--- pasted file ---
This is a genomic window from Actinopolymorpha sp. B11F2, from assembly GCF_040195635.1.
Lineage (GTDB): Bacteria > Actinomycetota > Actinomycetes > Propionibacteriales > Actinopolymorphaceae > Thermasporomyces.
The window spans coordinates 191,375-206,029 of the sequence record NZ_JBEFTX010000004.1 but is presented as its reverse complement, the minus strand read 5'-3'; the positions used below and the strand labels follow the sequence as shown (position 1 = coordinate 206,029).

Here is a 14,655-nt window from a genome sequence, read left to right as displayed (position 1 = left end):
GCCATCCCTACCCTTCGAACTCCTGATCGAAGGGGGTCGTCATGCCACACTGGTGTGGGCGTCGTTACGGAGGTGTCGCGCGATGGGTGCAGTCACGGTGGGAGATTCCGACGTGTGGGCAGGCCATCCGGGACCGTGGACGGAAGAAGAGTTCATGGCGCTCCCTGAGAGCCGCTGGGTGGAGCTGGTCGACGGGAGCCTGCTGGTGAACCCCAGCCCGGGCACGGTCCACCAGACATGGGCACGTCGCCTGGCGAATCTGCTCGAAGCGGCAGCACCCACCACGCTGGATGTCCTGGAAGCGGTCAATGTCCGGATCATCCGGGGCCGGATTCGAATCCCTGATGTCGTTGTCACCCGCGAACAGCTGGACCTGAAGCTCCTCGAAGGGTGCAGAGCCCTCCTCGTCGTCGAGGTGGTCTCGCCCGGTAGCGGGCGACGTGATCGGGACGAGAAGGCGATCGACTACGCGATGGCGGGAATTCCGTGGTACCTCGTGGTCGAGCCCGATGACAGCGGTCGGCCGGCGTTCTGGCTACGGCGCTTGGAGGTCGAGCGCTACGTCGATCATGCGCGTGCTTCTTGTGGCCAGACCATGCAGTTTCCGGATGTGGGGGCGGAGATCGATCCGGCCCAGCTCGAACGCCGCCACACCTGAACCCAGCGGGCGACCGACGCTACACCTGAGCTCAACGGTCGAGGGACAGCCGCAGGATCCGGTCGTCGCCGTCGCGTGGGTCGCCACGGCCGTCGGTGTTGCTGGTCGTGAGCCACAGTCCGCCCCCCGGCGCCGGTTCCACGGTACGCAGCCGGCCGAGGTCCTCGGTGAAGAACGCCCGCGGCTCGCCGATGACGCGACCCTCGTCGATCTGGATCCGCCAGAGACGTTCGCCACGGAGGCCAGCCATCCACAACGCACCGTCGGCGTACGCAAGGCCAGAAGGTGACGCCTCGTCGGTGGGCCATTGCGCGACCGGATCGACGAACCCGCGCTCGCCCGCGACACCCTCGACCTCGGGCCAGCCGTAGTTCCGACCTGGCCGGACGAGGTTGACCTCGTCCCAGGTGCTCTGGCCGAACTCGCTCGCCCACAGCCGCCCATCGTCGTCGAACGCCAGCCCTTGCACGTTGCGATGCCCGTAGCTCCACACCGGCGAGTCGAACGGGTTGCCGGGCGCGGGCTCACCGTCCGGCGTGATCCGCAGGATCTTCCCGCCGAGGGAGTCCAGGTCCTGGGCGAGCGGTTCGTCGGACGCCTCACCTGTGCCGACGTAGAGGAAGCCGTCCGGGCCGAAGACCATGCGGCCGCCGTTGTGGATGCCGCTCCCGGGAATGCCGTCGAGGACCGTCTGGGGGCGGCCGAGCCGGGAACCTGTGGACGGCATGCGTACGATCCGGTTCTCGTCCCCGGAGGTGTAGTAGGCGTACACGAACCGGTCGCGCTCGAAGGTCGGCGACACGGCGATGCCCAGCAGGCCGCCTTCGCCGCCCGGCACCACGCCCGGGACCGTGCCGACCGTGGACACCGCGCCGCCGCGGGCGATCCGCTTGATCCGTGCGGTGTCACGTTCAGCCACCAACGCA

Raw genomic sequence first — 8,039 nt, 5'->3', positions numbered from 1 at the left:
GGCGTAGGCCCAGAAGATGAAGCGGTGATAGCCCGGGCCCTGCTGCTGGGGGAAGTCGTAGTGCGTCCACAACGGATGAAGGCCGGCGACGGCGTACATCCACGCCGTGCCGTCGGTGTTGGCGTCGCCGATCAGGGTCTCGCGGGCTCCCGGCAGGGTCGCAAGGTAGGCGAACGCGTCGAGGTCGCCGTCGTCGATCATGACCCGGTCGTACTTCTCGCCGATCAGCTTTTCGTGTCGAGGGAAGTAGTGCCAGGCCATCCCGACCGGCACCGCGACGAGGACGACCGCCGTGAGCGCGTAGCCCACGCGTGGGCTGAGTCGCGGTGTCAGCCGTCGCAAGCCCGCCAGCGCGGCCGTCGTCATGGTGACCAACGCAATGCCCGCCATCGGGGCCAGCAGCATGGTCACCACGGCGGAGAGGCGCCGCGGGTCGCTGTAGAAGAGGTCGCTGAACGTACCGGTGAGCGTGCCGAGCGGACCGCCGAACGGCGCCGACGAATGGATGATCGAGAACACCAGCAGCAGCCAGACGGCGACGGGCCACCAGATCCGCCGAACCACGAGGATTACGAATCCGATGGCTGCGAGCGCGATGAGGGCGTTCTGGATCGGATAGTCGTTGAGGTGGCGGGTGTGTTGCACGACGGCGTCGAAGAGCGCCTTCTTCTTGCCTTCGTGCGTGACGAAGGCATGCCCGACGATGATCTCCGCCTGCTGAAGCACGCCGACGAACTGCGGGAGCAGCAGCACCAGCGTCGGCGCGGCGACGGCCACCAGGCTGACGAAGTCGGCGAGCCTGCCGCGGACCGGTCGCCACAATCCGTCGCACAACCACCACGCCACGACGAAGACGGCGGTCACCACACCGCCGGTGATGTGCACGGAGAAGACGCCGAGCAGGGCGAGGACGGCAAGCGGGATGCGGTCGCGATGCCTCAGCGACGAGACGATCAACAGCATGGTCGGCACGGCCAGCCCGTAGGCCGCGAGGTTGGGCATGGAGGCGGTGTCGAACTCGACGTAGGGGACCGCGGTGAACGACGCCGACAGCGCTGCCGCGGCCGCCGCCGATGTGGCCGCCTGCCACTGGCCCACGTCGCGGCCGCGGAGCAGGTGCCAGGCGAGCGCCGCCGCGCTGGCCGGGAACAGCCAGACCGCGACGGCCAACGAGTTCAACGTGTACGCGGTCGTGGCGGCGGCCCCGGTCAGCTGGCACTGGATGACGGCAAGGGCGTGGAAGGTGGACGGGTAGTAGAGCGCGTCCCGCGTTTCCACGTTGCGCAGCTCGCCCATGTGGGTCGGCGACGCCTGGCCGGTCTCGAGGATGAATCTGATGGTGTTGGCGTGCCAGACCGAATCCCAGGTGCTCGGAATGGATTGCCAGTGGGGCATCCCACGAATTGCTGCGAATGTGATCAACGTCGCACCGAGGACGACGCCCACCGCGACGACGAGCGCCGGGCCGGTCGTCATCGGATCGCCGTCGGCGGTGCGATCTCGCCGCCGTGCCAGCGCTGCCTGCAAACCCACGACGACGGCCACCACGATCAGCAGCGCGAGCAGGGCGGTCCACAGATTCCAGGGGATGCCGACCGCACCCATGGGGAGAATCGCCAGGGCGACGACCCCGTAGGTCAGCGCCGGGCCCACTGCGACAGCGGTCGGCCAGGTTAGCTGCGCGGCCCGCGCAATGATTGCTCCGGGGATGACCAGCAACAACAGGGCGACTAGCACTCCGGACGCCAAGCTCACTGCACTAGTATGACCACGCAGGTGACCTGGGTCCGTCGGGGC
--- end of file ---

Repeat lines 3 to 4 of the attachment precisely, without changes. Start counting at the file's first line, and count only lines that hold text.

The window spans coordinates 191,375-206,029 of the sequence record NZ_JBEFTX010000004.1 but is presented as its reverse complement, the minus strand read 5'-3'; the positions used below and the strand labels follow the sequence as shown (position 1 = coordinate 206,029).

Here is a 14,655-nt window from a genome sequence, read left to right as displayed (position 1 = left end):